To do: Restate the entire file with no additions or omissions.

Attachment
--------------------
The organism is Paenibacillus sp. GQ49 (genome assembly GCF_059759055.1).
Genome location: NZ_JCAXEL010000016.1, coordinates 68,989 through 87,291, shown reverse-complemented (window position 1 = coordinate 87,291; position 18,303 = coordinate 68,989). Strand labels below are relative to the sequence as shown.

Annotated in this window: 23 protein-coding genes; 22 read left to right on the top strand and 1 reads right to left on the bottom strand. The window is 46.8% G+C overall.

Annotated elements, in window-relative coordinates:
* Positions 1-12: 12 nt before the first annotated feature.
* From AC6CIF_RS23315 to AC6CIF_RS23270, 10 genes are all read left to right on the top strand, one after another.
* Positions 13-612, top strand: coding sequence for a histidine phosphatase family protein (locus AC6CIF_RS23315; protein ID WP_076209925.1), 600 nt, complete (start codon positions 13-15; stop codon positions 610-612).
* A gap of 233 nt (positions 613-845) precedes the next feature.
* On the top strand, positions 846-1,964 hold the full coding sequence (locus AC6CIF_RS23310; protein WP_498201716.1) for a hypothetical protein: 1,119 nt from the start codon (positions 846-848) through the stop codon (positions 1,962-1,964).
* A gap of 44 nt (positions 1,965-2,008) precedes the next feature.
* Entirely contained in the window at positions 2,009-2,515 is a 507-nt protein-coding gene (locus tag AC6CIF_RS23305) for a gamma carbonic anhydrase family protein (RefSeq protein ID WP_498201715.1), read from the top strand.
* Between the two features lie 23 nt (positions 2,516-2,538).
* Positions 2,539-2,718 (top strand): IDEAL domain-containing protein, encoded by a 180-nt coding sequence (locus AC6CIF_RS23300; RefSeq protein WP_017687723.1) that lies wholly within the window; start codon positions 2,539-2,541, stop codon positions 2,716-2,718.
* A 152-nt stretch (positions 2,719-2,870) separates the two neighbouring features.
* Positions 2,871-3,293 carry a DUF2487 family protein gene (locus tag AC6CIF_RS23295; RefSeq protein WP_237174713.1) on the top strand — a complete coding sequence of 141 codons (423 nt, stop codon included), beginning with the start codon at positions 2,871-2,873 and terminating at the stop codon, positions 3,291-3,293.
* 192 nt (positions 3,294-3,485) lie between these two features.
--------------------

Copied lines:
The organism is Paenibacillus sp. GQ49 (genome assembly GCF_059759055.1).
Genome location: NZ_JCAXEL010000016.1, coordinates 68,989 through 87,291, shown reverse-complemented (window position 1 = coordinate 87,291; position 18,303 = coordinate 68,989). Strand labels below are relative to the sequence as shown.

Annotated in this window: 23 protein-coding genes; 22 read left to right on the top strand and 1 reads right to left on the bottom strand. The window is 46.8% G+C overall.

Annotated elements, in window-relative coordinates:
* Positions 1-12: 12 nt before the first annotated feature.
* From AC6CIF_RS23315 to AC6CIF_RS23270, 10 genes are all read left to right on the top strand, one after another.
* Positions 13-612, top strand: coding sequence for a histidine phosphatase family protein (locus AC6CIF_RS23315; protein ID WP_076209925.1), 600 nt, complete (start codon positions 13-15; stop codon positions 610-612).
* A gap of 233 nt (positions 613-845) precedes the next feature.
* On the top strand, positions 846-1,964 hold the full coding sequence (locus AC6CIF_RS23310; protein WP_498201716.1) for a hypothetical protein: 1,119 nt from the start codon (positions 846-848) through the stop codon (positions 1,962-1,964).
* A gap of 44 nt (positions 1,965-2,008) precedes the next feature.
* Entirely contained in the window at positions 2,009-2,515 is a 507-nt protein-coding gene (locus tag AC6CIF_RS23305) for a gamma carbonic anhydrase family protein (RefSeq protein ID WP_498201715.1), read from the top strand.
* Between the two features lie 23 nt (positions 2,516-2,538).
* Positions 2,539-2,718 (top strand): IDEAL domain-containing protein, encoded by a 180-nt coding sequence (locus AC6CIF_RS23300; RefSeq protein WP_017687723.1) that lies wholly within the window; start codon positions 2,539-2,541, stop codon positions 2,716-2,718.
* A 152-nt stretch (positions 2,719-2,870) separates the two neighbouring features.
* Positions 2,871-3,293 carry a DUF2487 family protein gene (locus tag AC6CIF_RS23295; RefSeq protein WP_237174713.1) on the top strand — a complete coding sequence of 141 codons (423 nt, stop codon included), beginning with the start codon at positions 2,871-2,873 and terminating at the stop codon, positions 3,291-3,293.
* 192 nt (positions 3,294-3,485) lie between these two features.